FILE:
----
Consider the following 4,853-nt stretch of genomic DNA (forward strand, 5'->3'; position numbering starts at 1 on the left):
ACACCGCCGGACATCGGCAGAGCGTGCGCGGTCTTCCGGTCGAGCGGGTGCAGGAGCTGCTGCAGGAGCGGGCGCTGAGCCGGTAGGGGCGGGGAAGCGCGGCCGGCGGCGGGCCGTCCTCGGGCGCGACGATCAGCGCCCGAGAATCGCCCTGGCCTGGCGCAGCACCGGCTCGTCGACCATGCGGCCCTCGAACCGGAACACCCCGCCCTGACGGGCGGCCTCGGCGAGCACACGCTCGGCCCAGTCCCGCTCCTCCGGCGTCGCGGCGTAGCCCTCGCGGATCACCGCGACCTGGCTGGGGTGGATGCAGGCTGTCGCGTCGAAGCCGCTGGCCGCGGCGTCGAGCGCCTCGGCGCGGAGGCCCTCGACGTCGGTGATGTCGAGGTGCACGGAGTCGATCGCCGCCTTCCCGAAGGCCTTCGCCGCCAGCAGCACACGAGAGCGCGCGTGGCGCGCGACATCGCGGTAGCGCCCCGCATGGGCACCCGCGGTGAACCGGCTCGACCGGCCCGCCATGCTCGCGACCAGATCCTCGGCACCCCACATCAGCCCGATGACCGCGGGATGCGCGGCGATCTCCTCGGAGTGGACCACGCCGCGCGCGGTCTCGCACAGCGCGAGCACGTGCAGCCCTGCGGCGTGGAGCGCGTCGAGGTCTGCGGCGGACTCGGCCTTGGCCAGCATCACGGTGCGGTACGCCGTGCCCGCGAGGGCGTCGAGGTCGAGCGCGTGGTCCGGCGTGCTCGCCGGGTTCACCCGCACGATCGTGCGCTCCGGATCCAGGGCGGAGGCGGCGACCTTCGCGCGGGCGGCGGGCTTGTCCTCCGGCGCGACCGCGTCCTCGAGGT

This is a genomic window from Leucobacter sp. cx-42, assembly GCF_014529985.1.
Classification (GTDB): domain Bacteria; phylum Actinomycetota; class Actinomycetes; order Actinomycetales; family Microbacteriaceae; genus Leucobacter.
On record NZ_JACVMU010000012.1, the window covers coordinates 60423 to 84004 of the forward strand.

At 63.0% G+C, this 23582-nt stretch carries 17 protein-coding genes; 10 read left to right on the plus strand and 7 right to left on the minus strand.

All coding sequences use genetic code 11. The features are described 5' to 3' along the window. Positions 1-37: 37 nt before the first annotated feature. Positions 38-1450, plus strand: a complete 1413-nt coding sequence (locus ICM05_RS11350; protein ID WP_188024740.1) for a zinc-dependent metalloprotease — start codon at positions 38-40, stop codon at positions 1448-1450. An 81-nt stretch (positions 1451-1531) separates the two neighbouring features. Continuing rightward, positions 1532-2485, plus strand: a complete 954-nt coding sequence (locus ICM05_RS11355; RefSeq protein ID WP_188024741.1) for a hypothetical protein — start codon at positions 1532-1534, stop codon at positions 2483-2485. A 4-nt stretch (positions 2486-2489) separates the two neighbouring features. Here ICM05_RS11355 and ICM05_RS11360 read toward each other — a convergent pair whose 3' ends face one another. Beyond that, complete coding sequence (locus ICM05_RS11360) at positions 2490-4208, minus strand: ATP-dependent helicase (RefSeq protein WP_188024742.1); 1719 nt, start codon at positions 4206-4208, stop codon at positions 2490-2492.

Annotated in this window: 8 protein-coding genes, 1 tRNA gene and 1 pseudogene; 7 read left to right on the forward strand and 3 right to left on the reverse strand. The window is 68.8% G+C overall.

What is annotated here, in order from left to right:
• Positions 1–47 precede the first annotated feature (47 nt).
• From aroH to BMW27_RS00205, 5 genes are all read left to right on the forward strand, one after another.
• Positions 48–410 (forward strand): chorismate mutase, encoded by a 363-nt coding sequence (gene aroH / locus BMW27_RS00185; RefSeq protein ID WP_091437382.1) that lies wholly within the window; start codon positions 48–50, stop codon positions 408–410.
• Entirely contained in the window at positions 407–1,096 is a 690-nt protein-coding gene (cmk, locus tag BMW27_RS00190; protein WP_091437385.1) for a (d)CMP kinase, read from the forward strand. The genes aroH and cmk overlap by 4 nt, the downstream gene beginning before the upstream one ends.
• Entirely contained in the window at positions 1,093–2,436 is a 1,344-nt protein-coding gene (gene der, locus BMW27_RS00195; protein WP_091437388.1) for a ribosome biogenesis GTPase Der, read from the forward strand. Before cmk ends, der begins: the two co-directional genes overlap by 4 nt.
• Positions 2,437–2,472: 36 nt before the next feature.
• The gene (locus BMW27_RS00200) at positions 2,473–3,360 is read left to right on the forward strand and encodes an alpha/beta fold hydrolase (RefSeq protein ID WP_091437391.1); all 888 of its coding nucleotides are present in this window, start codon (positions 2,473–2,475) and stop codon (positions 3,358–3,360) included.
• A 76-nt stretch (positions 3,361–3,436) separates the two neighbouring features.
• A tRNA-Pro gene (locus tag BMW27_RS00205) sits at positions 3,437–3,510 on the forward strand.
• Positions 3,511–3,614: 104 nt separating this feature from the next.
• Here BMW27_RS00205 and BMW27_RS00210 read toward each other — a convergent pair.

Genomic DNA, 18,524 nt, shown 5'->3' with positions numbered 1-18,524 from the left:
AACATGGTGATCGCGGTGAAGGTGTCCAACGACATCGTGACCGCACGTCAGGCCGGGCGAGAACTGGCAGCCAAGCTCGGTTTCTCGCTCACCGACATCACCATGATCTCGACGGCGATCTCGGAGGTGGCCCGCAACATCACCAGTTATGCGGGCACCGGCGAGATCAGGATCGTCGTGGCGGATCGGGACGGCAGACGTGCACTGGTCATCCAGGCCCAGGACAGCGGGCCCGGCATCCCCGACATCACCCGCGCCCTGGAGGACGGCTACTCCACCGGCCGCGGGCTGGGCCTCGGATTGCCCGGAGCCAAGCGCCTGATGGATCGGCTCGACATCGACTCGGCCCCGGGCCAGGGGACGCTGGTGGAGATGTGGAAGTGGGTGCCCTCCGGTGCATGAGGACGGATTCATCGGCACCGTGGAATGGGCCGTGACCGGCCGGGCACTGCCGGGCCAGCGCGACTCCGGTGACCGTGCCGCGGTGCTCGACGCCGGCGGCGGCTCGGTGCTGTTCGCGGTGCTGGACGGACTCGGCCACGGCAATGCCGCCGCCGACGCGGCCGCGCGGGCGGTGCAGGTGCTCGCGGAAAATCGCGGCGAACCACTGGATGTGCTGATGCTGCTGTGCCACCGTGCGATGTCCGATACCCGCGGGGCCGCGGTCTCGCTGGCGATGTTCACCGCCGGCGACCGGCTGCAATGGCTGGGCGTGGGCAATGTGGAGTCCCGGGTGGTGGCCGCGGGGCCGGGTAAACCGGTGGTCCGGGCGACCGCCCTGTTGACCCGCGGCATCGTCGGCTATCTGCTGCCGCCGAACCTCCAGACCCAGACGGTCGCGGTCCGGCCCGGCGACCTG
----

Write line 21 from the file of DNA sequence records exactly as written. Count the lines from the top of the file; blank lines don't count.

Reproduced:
Genomic DNA, 18,524 nt, shown 5'->3' with positions numbered 1-18,524 from the left: